Pratt County and surrounding areas were hit hard by high wind, large hail and heavy rain Tuesday evening.

A combination of high wind, torrential rain and pounding hail hit Pratt on Tuesday evening, coming in two separate waves, and leaving behind flooded roadways, damaged trees, homes and vehicles and a few changed plans for campers at the Pratt County Veterans Memorial Lake.
"It sounded like a hurricane," said Jeff Alexander, who with his wife, Sharon, was camped at the lake in the designated camping area. "We pulled in here earlier in the day, but were evacuated out when the water started coming up on the roads. We're going back to Missouri today, don't need any more of this."
Alexander, along with four other camping units, including Boyd Gower from Stafford, were guided from the campgrounds around 10 p.m. when storm spotters and emergency workers monitoring the situation noted that flood waters had covered Lake Road all the way from Park Hills Golf Course to the Kansas Fish and Game Department offices. Pratt County Sheriff Deputies were called in to find a way out of the lake area and escort the four camping rigs to a safer place in the Pratt Walmart parking lot.
At 10:54 p.m. the U.S. National Weather Service in Dodge City placed a call to Pratt County Emergency Management asking them to check the water levels at the Ninnescah Bridge on Country Club Road because flood stage had been reached according to the weather station beacon there.
"I was on duty and we were getting in rain amounts all across the board from Pratt," said forecaster Bill Turner with the national weather service in Dodge. "A coop observer called in 7.38 inches from 1.6 miles SE of Pratt. We had cumulative reports of 6.8 inches 2.6 miles S of Pratt, 4.35 inches 3 miles north of the city and 1.78 inches from the Pratt Airport. Pratt definitely got a lot more rain than anywhere near Dodge City."
Turner said that the river sensor at the Ninnescah weather station indicated near flood stage water levels of 9 ft. on Tuesday. By 10 a.m. Wednesday, Sept. 25, that level was 9.48 ft, almost 6 inches over  minor flood stage.
Turner said, in addition to rain, a brief tornado was reported less than a mile southwest of Isabel, just over the line in Barber County on Tuesday evening around 7:30 p.m., and cloud rotation east of Lake City elicited the sounding of tornado sirens in Sawyer, but no actual tornadoes were confirmed on the ground throughout the evening storms.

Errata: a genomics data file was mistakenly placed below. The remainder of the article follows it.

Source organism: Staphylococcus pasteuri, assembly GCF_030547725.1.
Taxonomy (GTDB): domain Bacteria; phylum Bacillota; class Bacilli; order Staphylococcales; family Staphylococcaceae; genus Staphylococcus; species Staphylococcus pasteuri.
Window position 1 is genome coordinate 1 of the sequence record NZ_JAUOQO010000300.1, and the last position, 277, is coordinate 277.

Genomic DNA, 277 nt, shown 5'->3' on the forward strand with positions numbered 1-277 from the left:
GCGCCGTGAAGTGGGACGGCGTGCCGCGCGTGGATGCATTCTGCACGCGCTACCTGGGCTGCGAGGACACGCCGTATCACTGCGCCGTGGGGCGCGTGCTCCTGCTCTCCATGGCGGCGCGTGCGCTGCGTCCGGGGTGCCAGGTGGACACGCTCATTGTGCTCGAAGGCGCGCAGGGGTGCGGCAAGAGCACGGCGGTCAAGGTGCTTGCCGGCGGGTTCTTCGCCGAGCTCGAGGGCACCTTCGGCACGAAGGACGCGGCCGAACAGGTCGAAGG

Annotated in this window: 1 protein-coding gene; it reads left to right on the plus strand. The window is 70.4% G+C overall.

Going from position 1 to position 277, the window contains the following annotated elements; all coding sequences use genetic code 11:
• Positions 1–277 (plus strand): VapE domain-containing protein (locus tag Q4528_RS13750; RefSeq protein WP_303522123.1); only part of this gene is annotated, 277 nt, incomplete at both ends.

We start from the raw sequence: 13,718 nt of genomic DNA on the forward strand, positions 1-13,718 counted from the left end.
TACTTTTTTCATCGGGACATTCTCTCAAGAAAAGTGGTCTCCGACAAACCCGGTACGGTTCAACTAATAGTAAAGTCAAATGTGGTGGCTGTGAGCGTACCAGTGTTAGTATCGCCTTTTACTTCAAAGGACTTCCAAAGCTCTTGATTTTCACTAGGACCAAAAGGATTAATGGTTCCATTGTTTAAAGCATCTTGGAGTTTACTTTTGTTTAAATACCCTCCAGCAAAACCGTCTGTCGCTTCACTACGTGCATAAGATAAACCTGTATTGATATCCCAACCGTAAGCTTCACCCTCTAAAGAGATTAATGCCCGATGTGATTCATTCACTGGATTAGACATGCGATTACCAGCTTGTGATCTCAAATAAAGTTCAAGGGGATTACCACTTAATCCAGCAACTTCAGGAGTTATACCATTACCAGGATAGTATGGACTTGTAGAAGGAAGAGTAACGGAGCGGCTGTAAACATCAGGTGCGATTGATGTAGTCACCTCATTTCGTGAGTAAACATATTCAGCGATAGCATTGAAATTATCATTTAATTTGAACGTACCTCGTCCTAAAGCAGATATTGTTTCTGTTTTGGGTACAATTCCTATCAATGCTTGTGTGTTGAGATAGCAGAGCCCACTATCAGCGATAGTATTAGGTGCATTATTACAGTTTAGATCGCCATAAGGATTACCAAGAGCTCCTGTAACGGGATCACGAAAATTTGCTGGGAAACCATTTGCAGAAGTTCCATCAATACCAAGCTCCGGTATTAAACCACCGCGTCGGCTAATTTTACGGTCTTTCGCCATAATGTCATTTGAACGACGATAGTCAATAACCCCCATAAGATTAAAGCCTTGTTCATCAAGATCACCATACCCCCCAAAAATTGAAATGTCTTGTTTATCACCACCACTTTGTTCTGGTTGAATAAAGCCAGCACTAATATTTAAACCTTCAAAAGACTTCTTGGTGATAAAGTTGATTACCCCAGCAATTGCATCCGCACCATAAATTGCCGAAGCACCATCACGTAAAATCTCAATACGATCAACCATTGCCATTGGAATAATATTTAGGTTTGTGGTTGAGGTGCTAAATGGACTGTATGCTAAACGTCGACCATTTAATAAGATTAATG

"Tornadoes are exciting," Turner said. "But it is likely the combination of 70-80 mile winds, heavy rain and 2-3 inch hail that tore through the area actually caused much more damage than a small tornado would have."
For Alexander, damage to his camping rig from the storm was mostly hail damage visible on his truck hood and camper wheel wells. Gower wasn't so lucky had most of the vents on his camper broken out by hail.
"It sounded like we were under a bass drum," Gower said. "It was very loud."
Citizens in Pratt reported a variety of hail sizes throughout the evening storms. The first round of bad weather kicked off a pelting of pea-sized ice balls around 6:30 p.m. in downtown Pratt, accompanied by torrential rains. A second round of storms came through about 30 minutes later that produced much bigger hail stones, some collected by residents near the middle and east side of Pratt, near the Pratt Regional Medical Center.
Amy Clarkson, who lives with her family near the hospital, said everyone had gone to bed by the time the big hail arrived, but the noise of it woke up the children and they wanted to go out and gather up the golf-ball and baseball-sized pieces.
"I told them it would hurt, but they didn't believe me at first," she said. "We had an old-fashioned umbrella that really helped shield from the rain, but they found out after a few pings that hailstones really hurt."
Eric Clarkson, Amy's husband, gathered what may have been the largest hail stone that measured 3 inches across.
At one point, the entire back garden area of the Clarkson's yard was covered with white hail stones, but the rain washed them away.
Turner, at the National Weather Service in Dodge City said hail stones were reported from quarter size to 2.75 inches, nearing baseball size. He was continuing to take reports of hail stone sizes, rain amounts and damage incurred from the Tuesday night storms at the U.S. National Weather Service Dodge City website or on their Facebook page.